It’s time, friends, for another Beer Fact Friday. This week’s topic: cask ale.
Many Americans who vacation in England come back to the States complaining that all the beer they tried overseas was warm and flat. They’re not *completely* wrong: Most draft beer in England is served warmer and with less carbonation than the draft beer we’re used to. But there’s a reason for that: It’s cask ale.
Cask ale—or “real ale,” as the Brits prefer to call it—is different from the standard draft beer you’re familiar with in a number of ways. The most important difference is that while standard draft beer is fermented in large tanks and transferred to kegs for dispensing, cask ale is fermented and dispensed in the same vessel, which is called (surprise!) a cask.
Another point of difference: beer going into kegs is usually force-carbonated, meaning carbon dioxide is pumped into the beer before it’s packaged in order to get the level of bubbles inside to just the right amount. Cask ale gets 100 percent of its carbonation as a natural byproduct of yeast fermentation, and no additional CO2 is allowed to touch the beer before it gets to your glass.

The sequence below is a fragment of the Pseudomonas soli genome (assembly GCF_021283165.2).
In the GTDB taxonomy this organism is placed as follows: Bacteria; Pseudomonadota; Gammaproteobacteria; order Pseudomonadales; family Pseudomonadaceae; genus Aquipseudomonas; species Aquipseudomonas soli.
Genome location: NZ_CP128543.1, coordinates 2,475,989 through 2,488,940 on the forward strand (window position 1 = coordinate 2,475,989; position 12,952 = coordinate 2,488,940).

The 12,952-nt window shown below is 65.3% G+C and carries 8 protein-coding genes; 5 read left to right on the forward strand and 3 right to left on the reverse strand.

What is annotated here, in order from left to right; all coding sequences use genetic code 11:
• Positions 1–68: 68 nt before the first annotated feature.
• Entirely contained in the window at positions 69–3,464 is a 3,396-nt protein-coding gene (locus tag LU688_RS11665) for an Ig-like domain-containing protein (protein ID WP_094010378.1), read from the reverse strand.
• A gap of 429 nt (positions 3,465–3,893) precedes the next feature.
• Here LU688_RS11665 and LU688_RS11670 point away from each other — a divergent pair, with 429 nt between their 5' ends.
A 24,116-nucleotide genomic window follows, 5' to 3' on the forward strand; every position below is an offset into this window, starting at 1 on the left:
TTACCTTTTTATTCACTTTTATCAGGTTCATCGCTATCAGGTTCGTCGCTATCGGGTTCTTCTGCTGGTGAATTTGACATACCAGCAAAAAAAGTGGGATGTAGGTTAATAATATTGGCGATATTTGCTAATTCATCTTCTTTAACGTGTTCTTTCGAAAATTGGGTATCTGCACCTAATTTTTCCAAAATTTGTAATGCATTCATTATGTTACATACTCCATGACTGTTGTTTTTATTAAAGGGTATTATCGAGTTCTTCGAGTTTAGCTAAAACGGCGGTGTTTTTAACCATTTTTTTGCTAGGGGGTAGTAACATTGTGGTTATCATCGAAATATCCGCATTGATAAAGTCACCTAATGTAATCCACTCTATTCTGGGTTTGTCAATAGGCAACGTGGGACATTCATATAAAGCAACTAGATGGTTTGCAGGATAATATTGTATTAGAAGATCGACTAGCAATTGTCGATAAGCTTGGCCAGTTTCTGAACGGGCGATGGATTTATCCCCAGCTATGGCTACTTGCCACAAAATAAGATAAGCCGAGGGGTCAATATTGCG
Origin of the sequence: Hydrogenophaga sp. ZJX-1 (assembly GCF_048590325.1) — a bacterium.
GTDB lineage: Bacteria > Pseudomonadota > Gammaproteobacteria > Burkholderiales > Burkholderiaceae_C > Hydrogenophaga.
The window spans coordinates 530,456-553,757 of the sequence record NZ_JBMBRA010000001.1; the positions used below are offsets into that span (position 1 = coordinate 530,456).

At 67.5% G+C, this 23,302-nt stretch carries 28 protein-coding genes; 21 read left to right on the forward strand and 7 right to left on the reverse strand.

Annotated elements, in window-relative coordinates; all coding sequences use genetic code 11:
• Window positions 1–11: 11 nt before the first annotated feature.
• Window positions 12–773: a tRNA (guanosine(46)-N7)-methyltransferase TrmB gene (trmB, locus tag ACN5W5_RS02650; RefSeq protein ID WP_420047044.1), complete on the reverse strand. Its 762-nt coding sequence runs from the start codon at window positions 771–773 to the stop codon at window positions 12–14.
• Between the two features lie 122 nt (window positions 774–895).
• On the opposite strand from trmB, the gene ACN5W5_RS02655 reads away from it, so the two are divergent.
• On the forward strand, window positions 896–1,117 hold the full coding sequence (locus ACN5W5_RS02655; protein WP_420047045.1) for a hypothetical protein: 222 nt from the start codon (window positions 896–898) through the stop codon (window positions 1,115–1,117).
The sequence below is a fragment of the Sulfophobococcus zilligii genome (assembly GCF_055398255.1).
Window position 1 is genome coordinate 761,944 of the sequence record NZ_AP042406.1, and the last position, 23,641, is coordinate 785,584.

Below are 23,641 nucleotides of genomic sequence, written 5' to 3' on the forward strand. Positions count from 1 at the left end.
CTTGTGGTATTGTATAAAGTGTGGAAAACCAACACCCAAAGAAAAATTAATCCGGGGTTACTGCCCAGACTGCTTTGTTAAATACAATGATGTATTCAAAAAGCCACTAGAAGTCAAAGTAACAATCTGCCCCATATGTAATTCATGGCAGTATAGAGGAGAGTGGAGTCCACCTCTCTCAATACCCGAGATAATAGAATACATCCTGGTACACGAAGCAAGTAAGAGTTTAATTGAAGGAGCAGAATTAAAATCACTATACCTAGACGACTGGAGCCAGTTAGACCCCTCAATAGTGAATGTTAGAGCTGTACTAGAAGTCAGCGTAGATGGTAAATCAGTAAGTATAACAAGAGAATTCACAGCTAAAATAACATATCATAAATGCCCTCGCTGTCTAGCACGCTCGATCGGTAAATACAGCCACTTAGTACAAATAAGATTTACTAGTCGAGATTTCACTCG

That last requirement leads to a third major difference between cask ale and standard draft beer: While standard draft setups push beer in kegs to taps with carbon dioxide or nitrogen, cask ale is either served directly from the cask using a tap in its side and the force of gravity, or from a special device called a “beer engine” that draws beer from the cask through mechanical force. If you frequent breweries and beer bars, you’ve probably seen a beer engine at some point; if not, the second photo here displays the one we have at our 8th Street pub.
There are benefits and drawbacks to serving beer from a cask. Proponents of cask-conditioned beer claim there’s no purer expression of beer’s true flavor; the beer is literally living as it continues to ferment in the cask in your local pub, developing nuance with each passing hour. The downside is that because it must be exposed to oxygen in order to be dispensed, cask ale has an extremely short shelf-life—usually just two or three days.
True cask ale is somewhat scarce in the U.S., but there are a few breweries and bars that take the time to do it right. Here in Phoenix, SunUp Brewing Co. has an outstanding cask program, and we tap a new cask-conditioned beer—usually one of our existing beers infused with hops, spices or other fun ingredients—every Wednesday at 8th Street.
Got a topic you’d like to cover in a future #beerfactfriday? Let us know in the comments.